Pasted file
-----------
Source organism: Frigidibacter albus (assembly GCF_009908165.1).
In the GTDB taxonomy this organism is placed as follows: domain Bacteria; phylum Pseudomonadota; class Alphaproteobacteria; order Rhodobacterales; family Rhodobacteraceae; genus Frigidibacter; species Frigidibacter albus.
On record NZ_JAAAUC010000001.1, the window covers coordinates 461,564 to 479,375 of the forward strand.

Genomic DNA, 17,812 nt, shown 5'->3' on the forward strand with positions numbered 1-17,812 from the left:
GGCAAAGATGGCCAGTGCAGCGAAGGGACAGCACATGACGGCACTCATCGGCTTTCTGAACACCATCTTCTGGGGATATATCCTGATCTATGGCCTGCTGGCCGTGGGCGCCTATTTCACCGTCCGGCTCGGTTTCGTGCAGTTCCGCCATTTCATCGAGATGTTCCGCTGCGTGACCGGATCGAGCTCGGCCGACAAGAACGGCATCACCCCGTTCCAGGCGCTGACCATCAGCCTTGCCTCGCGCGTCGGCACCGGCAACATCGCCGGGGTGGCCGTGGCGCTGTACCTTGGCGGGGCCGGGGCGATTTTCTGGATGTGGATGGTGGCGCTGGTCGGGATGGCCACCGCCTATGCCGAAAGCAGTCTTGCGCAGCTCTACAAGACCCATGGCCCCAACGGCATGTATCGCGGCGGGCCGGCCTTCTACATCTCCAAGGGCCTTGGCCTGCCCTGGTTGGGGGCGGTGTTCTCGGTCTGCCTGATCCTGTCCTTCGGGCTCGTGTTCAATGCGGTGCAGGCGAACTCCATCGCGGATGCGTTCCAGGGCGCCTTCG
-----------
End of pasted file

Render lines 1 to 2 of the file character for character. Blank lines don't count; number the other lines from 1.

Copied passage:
Source organism: Frigidibacter albus (assembly GCF_009908165.1).
In the GTDB taxonomy this organism is placed as follows: domain Bacteria; phylum Pseudomonadota; class Alphaproteobacteria; order Rhodobacterales; family Rhodobacteraceae; genus Frigidibacter; species Frigidibacter albus.